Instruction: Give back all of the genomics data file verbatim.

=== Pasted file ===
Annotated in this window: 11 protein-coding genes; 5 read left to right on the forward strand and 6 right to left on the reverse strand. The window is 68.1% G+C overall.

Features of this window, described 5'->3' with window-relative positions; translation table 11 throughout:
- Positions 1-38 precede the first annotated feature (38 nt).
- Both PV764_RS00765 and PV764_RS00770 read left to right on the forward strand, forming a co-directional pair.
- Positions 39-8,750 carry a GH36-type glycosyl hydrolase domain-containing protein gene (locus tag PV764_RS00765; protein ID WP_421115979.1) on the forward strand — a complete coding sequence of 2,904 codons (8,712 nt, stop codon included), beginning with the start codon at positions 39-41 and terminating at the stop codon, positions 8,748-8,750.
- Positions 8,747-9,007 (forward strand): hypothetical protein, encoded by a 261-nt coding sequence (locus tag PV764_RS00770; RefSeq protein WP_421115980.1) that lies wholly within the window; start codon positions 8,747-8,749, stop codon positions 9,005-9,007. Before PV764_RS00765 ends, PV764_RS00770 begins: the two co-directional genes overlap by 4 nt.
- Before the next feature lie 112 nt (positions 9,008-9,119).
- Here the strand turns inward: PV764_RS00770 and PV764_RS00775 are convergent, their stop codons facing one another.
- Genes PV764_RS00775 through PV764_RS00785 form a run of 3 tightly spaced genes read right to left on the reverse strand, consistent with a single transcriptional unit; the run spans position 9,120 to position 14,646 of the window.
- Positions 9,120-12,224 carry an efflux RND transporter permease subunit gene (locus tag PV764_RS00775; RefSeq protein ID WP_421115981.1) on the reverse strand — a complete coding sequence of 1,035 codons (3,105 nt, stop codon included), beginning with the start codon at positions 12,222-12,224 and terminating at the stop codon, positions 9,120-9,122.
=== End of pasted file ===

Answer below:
Annotated in this window: 11 protein-coding genes; 5 read left to right on the forward strand and 6 right to left on the reverse strand. The window is 68.1% G+C overall.

Features of this window, described 5'->3' with window-relative positions; translation table 11 throughout:
- Positions 1-38 precede the first annotated feature (38 nt).
- Both PV764_RS00765 and PV764_RS00770 read left to right on the forward strand, forming a co-directional pair.
- Positions 39-8,750 carry a GH36-type glycosyl hydrolase domain-containing protein gene (locus tag PV764_RS00765; protein ID WP_421115979.1) on the forward strand — a complete coding sequence of 2,904 codons (8,712 nt, stop codon included), beginning with the start codon at positions 39-41 and terminating at the stop codon, positions 8,748-8,750.
- Positions 8,747-9,007 (forward strand): hypothetical protein, encoded by a 261-nt coding sequence (locus tag PV764_RS00770; RefSeq protein WP_421115980.1) that lies wholly within the window; start codon positions 8,747-8,749, stop codon positions 9,005-9,007. Before PV764_RS00765 ends, PV764_RS00770 begins: the two co-directional genes overlap by 4 nt.
- Before the next feature lie 112 nt (positions 9,008-9,119).
- Here the strand turns inward: PV764_RS00770 and PV764_RS00775 are convergent, their stop codons facing one another.
- Genes PV764_RS00775 through PV764_RS00785 form a run of 3 tightly spaced genes read right to left on the reverse strand, consistent with a single transcriptional unit; the run spans position 9,120 to position 14,646 of the window.
- Positions 9,120-12,224 carry an efflux RND transporter permease subunit gene (locus tag PV764_RS00775; RefSeq protein ID WP_421115981.1) on the reverse strand — a complete coding sequence of 1,035 codons (3,105 nt, stop codon included), beginning with the start codon at positions 12,222-12,224 and terminating at the stop codon, positions 9,120-9,122.